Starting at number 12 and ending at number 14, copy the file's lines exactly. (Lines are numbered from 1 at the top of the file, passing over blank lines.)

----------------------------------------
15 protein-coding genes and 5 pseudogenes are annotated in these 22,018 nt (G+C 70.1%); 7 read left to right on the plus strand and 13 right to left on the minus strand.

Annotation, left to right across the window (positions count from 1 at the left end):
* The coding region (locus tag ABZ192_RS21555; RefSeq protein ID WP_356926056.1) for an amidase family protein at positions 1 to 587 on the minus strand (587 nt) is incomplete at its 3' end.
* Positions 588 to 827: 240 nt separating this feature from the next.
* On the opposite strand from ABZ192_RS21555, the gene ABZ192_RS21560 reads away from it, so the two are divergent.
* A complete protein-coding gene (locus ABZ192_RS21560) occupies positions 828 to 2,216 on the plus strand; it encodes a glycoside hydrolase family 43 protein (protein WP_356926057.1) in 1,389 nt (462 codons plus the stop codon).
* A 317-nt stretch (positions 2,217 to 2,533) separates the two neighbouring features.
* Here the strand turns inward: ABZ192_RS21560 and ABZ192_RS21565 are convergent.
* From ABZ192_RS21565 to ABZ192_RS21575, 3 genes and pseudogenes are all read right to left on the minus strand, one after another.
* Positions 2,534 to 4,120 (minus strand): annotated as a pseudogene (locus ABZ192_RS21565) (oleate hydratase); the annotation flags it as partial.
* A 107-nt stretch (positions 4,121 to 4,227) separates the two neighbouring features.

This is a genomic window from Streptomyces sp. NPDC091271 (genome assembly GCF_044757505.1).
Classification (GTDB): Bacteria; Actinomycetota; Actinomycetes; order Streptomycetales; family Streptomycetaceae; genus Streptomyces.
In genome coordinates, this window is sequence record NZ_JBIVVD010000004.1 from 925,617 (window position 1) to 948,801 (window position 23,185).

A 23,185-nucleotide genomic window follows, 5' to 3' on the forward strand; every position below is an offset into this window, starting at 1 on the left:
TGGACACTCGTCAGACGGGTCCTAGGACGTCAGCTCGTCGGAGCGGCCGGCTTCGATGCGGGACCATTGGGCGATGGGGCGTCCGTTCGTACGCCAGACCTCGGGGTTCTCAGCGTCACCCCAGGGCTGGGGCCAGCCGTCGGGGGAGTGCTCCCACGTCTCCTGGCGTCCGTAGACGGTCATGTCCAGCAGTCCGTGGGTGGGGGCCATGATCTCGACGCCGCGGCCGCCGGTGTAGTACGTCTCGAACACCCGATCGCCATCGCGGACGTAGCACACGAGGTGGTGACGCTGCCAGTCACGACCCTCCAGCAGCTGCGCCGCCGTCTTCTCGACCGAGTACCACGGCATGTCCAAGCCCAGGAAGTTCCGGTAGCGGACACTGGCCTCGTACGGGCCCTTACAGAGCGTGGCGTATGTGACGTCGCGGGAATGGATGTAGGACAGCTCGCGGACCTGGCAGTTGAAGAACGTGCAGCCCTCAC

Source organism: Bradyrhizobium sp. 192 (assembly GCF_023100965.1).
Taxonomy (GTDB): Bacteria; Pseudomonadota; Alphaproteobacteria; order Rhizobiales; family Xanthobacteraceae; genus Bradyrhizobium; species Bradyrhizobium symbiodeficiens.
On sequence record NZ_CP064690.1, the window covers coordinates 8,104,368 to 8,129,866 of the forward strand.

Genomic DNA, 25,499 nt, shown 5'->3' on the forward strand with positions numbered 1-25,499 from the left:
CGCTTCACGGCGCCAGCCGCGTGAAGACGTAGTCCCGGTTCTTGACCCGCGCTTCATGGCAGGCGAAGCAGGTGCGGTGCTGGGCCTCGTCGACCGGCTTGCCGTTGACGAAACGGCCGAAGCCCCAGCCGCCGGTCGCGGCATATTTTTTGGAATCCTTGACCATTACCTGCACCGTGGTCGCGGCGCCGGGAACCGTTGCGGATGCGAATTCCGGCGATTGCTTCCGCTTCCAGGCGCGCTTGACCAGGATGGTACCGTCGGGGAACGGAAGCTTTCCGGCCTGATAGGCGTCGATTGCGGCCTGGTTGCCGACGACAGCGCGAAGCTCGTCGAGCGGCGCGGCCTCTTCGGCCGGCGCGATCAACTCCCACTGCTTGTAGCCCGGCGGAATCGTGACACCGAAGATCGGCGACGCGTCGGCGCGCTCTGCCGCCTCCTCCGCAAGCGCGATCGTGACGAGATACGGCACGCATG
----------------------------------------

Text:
This is a genomic window from Streptomyces sp. NPDC091271 (genome assembly GCF_044757505.1).
Classification (GTDB): Bacteria; Actinomycetota; Actinomycetes; order Streptomycetales; family Streptomycetaceae; genus Streptomyces.
In genome coordinates, this window is sequence record NZ_JBIVVD010000004.1 from 925,617 (window position 1) to 948,801 (window position 23,185).